Researchers at Dartmouth School of Medicine found that more than 2.5 million kids ages 10 to 14 have seen movies restricted to older teens and adults. Some are watching them on the Internet, others at home and still others are sneaking into the theaters.
Experts are concerned, saying movies are uniquely engaging. For two hours, kids are held captive in the reality of that movie. That means the R-rated sex and violence have more power than television or video games to change how they think or even act.
New research suggests that keeping kids from R-rated movies can help them from drinking, smoking and doing a lot of other things that parents don't want them to do.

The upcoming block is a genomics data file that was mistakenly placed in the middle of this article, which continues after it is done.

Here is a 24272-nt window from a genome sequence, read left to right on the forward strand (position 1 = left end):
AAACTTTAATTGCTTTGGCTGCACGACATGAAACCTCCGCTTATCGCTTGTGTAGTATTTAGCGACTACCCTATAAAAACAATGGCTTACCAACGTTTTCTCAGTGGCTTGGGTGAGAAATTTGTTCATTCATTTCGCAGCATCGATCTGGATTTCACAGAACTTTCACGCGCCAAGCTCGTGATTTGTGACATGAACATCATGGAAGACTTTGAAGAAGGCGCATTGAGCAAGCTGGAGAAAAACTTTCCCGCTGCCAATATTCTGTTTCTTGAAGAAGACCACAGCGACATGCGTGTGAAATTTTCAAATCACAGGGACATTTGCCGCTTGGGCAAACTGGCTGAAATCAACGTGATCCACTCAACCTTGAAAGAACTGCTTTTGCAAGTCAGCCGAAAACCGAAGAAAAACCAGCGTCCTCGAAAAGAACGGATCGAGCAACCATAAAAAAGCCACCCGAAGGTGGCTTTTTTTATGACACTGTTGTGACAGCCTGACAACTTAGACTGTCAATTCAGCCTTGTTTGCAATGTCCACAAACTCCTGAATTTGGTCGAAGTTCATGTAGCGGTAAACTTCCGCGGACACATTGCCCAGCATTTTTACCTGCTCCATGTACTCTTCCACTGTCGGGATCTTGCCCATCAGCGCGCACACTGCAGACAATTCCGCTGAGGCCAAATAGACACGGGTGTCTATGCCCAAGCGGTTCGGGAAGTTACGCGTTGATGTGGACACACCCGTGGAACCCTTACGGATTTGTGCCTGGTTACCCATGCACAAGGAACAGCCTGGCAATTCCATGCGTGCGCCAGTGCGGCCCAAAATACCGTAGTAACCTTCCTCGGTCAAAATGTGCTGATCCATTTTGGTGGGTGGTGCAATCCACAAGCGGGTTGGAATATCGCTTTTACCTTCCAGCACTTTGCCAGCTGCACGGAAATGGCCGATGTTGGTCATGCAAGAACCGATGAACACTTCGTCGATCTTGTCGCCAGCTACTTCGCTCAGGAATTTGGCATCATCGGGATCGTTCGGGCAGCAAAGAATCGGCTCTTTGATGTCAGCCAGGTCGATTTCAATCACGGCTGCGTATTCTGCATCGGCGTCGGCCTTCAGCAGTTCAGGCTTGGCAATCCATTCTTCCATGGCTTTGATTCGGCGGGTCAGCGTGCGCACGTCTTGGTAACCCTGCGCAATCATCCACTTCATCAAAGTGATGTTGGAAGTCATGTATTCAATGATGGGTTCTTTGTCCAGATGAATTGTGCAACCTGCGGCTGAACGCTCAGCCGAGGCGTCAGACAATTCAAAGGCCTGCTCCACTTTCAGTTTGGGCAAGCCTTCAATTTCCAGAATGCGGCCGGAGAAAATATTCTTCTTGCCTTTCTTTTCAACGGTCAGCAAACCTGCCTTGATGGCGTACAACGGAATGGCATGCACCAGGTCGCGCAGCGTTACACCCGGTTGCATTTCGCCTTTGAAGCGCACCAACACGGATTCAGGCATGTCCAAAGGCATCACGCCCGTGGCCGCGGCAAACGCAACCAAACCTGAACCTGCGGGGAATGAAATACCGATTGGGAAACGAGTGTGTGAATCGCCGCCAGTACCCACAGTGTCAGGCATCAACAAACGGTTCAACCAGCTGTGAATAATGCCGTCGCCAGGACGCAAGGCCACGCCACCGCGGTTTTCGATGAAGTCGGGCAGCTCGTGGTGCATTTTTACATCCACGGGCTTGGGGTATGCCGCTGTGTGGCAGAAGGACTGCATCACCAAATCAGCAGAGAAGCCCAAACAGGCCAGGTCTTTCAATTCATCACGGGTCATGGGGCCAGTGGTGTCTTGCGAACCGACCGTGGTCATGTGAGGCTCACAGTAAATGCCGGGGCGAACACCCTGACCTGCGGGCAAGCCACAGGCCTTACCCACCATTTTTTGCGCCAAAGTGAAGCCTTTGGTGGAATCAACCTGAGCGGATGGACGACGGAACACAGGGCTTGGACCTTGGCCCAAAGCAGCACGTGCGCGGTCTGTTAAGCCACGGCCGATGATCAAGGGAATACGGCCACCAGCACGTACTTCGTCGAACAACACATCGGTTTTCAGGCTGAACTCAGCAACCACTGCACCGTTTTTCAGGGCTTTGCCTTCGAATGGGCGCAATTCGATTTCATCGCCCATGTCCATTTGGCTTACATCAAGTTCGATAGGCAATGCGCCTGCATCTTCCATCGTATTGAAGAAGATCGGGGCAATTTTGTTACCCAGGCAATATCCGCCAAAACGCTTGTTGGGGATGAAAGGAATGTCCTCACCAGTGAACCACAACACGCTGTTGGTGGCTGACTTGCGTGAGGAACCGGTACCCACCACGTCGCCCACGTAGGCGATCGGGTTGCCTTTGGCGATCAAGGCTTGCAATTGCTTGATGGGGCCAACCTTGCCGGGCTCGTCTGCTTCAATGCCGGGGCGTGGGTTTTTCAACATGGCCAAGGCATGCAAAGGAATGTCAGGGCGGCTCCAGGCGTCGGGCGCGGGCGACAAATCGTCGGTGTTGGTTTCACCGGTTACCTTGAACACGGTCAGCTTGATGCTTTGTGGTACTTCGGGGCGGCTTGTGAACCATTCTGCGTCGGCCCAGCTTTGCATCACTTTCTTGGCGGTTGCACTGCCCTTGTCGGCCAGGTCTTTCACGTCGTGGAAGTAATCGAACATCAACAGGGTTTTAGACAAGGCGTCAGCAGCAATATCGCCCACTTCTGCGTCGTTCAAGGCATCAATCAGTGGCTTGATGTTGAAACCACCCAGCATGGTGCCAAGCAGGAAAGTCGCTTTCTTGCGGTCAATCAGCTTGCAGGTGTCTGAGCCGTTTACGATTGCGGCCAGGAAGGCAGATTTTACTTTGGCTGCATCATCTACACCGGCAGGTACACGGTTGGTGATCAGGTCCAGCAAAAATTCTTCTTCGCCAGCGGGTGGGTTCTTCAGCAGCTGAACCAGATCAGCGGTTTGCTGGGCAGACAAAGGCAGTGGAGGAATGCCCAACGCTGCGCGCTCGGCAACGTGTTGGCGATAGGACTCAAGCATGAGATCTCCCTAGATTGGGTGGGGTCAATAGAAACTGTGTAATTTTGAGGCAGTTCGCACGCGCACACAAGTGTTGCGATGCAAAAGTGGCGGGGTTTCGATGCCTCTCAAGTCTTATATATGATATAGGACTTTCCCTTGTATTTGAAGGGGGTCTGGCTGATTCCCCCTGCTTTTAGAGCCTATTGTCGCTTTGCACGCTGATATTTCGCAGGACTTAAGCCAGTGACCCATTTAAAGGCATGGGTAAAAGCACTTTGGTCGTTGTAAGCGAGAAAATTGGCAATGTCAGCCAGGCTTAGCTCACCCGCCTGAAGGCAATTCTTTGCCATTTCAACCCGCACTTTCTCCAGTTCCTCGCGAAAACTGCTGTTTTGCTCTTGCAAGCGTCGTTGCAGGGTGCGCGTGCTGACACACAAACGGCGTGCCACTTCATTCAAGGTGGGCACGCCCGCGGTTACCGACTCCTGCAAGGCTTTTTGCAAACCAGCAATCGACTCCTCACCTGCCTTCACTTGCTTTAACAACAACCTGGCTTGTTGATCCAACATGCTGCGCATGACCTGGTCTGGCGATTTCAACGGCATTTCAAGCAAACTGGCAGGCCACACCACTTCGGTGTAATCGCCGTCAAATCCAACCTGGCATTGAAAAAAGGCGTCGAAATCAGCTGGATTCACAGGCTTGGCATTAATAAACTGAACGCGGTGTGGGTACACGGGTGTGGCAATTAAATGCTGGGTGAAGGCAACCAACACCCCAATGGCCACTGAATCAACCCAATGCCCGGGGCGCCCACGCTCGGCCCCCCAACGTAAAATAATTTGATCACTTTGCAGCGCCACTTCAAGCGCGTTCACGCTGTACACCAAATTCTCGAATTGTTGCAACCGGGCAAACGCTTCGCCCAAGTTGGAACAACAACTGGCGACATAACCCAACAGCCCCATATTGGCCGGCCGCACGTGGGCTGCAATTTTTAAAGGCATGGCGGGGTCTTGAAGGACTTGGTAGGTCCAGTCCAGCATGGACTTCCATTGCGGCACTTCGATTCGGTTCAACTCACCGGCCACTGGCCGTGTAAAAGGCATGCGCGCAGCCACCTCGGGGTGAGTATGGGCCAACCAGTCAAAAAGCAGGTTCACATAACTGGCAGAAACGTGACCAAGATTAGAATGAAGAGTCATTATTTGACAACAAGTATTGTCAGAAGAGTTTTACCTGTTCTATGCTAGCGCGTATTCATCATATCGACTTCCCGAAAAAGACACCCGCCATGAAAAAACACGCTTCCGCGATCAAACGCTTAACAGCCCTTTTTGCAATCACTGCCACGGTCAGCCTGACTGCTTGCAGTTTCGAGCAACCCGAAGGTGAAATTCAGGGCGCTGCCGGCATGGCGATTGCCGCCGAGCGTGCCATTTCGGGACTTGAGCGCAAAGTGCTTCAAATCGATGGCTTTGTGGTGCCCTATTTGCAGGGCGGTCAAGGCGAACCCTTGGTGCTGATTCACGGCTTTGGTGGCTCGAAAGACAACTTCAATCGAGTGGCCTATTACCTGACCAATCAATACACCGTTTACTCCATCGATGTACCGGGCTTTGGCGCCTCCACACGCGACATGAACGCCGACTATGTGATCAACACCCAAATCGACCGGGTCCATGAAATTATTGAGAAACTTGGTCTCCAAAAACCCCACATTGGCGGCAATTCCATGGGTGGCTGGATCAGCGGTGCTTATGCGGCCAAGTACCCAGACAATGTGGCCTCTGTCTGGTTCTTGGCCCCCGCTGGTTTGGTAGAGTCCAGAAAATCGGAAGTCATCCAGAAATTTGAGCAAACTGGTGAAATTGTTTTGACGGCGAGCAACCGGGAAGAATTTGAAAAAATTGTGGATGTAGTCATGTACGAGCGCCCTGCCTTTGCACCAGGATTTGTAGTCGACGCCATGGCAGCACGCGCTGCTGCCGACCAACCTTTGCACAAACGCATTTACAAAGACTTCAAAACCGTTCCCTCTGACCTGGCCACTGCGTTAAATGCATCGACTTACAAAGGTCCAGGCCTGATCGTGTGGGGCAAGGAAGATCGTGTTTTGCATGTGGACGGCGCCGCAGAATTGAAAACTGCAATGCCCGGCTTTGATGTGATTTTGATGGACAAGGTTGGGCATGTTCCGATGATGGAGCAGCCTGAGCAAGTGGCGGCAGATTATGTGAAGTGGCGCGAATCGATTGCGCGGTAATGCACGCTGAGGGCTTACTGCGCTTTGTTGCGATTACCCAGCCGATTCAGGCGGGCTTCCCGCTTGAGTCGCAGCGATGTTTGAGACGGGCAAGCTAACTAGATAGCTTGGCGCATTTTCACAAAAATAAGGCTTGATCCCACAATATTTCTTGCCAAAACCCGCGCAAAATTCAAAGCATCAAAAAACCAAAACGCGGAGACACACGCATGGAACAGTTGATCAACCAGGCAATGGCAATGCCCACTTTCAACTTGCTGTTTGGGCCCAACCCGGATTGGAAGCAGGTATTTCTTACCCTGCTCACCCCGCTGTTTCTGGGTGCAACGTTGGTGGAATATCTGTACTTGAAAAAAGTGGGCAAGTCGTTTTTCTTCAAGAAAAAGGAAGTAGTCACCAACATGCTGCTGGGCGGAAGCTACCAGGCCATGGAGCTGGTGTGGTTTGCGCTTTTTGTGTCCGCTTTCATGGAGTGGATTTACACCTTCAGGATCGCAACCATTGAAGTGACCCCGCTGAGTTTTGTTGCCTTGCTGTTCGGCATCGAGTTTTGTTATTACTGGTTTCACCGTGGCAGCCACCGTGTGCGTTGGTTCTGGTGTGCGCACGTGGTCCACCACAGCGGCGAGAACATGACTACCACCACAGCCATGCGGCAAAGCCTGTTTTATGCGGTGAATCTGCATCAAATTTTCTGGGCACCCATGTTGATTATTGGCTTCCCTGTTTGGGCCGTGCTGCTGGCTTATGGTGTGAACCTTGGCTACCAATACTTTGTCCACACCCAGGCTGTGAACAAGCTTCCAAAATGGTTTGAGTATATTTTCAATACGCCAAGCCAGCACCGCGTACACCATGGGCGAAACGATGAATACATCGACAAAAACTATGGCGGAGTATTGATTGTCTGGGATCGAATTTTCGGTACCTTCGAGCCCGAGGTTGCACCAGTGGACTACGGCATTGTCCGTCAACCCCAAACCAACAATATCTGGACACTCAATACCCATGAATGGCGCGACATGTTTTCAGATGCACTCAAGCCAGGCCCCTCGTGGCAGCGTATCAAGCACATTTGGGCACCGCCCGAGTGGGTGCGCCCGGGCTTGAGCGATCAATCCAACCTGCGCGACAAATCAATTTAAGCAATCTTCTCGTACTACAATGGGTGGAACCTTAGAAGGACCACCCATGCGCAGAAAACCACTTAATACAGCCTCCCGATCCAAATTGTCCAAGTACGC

Connect with Kids offers some great advice to parents. Before allowing your teen to head off to the movies for a night out, it is important you find out as much information as you can about the movie first. The American Academy of Pediatrics suggests:
- Read reviews. Look in the newspaper for a review on the movie
- Check the Internet. You can often find sites dedicated to the movie. This will provide you with a little more information on the movie content.
- Talk to friends who have seen it. Often the best way to determine if the movie is appropriate is to ask someone who has seen it.
- Choose carefully when considering movies with PG-13, PG, or even G ratings. Remember a PG movie that contains some violence or nudity will have a much different effect on a five-year-old child than it would a 12-year-old.
- If you are still not sure. See the movie yourself first. You are the best judge as to whether this is appropriate for your child.